Letter to Dominic from the Streets of Oakland

From the desk drawer of the Editor:

Suppose Gorbachev and Reagan were to meet, and they agreed to abolish nuclear weapons.

But they already have.  They agreed in Iceland to cut arsenals in half by 1990, and then fade them out after that.

But when they came back from the summit, this Administration’s advisor denied the agreement.  Just a preliminary feeler, he said.

Wh . . . ?  words fail to describe the weird sensation I get inside, when or where I think I’m living in a world where nobody remembers anything.    Where Nixon is impeached for “high crimes and misdemeanors” — no, resigns because impeachment is certain — when all he did was cover up the investigation of a politically-inspired burglary, while there’s no question of impeachment of Reagan for violating Congressional laws and his own U.S. agreements to foreign countries, for running a private war, for promising to depose the leader of Iraq to please the same Islamic leaders we are now flagrantly goading into a war . . .

Not impeach Reagan?  Let us do it now, before it’s too late!  Ah, but I’m just a discredited former radical.  Let me put this in context.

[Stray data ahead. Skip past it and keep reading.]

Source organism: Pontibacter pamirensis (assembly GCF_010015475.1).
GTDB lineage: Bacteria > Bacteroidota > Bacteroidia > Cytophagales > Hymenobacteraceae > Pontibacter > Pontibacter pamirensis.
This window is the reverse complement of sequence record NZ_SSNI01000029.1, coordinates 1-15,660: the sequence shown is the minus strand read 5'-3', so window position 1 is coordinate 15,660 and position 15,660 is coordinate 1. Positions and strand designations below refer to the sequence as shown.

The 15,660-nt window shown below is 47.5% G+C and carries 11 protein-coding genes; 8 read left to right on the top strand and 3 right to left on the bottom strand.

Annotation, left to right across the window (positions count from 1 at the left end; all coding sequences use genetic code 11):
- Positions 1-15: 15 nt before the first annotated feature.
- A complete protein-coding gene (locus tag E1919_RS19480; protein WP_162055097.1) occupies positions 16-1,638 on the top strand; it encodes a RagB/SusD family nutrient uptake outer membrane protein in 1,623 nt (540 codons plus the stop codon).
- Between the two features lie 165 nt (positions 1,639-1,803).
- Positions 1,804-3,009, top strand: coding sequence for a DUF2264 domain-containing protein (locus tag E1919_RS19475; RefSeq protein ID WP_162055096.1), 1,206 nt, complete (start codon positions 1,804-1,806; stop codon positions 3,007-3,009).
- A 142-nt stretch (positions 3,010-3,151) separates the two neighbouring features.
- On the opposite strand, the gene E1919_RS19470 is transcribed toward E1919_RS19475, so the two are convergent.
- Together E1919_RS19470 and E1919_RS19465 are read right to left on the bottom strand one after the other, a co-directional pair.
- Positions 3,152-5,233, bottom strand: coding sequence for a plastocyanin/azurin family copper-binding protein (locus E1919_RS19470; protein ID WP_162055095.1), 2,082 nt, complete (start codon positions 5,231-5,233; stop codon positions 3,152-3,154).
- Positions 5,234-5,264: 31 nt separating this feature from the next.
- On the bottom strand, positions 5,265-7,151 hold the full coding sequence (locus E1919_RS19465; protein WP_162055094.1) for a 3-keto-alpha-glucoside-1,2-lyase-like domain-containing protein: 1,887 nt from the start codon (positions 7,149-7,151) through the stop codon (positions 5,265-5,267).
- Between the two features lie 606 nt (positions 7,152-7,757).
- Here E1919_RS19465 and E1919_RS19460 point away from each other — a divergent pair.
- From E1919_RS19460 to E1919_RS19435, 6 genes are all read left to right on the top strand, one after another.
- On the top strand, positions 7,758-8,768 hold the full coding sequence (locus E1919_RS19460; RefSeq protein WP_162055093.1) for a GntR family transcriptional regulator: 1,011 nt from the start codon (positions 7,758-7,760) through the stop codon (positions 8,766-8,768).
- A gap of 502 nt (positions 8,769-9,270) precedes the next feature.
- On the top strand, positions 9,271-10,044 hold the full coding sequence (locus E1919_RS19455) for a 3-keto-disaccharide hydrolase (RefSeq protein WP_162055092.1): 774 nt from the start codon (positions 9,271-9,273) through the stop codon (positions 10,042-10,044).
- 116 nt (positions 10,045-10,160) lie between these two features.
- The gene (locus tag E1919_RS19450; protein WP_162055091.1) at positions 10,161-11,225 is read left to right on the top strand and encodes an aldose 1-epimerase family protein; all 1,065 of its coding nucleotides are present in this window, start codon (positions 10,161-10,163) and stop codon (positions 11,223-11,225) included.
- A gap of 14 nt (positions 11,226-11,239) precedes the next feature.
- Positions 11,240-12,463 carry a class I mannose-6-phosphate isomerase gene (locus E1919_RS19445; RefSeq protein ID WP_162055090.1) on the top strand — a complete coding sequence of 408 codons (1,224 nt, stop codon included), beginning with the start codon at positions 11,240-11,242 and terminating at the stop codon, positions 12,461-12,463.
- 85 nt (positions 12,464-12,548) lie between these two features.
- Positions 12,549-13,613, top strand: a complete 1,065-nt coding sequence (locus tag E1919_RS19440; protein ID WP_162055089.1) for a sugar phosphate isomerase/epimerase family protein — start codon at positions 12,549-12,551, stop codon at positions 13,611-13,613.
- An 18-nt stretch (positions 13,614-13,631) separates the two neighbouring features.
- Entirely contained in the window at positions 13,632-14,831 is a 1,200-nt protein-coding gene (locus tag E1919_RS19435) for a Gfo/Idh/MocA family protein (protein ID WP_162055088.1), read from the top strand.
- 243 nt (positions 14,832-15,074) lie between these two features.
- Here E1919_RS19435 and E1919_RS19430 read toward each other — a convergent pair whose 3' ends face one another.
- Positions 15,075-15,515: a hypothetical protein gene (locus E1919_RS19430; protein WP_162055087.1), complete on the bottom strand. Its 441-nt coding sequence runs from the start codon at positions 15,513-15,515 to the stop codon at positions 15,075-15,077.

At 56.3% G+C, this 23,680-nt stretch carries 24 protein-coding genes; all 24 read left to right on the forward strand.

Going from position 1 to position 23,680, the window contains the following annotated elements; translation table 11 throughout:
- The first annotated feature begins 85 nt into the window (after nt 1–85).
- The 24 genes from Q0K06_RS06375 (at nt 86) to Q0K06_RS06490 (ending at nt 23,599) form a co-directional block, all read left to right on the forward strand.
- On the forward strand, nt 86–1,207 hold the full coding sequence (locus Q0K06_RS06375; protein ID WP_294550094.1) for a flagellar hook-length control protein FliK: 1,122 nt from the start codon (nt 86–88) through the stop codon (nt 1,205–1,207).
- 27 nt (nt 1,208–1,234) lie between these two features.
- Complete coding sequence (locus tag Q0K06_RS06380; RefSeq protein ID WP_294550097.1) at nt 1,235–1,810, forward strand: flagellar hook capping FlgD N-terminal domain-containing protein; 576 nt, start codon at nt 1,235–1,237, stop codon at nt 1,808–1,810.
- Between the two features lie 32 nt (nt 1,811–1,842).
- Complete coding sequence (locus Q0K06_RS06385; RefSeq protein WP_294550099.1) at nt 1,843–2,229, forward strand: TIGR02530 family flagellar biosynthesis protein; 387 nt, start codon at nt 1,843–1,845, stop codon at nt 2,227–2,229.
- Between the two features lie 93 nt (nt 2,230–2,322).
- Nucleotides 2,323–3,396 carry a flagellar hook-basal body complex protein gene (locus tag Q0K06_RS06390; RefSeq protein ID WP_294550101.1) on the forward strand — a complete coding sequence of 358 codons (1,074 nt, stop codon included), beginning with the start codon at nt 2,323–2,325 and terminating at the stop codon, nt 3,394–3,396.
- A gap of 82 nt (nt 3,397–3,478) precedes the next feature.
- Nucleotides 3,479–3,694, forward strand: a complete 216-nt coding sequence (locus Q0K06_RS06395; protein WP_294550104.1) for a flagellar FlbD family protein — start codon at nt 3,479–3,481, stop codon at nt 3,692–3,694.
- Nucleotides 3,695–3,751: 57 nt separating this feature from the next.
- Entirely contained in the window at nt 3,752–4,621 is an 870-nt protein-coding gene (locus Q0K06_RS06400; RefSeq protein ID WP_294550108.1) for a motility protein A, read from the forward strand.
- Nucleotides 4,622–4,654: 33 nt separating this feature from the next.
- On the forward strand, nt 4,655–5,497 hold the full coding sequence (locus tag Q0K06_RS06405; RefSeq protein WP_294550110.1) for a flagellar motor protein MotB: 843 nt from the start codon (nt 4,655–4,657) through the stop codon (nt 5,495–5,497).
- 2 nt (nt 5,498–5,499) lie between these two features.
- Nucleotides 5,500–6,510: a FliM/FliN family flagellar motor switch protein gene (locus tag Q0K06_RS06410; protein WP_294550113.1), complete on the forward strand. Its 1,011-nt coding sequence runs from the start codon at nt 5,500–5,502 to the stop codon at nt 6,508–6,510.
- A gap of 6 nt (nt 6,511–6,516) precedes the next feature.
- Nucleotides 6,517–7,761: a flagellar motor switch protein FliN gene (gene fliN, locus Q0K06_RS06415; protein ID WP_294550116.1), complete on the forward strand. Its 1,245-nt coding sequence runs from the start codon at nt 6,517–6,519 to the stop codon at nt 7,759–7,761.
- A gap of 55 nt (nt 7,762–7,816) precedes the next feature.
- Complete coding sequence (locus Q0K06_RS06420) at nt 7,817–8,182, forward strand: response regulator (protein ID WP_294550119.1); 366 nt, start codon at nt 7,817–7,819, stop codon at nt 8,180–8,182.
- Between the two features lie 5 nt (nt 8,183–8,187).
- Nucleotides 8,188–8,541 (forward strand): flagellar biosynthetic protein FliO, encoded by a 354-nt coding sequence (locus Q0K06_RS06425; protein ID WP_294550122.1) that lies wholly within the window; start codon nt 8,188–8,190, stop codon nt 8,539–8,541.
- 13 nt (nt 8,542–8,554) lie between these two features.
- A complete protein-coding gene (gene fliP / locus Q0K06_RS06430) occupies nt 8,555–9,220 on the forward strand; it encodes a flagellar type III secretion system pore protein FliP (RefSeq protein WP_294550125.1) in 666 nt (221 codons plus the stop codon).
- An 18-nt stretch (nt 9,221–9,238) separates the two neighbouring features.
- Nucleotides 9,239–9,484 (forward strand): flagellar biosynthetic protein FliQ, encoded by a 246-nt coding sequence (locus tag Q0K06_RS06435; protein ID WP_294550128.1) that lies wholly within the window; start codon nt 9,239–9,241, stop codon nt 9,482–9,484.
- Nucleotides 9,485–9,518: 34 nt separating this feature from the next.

Sometimes, actually quite often, I find myself recalling the streets of Marblehead.  The Town Square at one end of State Street, with the basically one-room Old Town House that used to quarter our police department when you and I were children, and the run up Washington Street hill leading over the hill from the harbor area to the plaza with the YMCA building down the street from our old home on Bowdoin Street (that spelling, of course, may be wrong, but it does recall a New England small college even if it is wrong).

And if I think of that long-ago trip that you and I took through Europe in the Opel Kadett sports coupé Dad gave me, the roads, the streets, the experiencing of winding through the Alpine valleys sount of Salzburg into the snowbound Innsbruck (there was snow on the peaks all around; it was mid-summer, maybe July), and descending from there through the valleys of Tyrol to the straight roads crossing the plan of the Po Valley, lined on either side with rows of poplars.  You mentioned in our phone conversation that you have to return to me my journal of that trip; but the experiences I remember, journal or no, are the streets.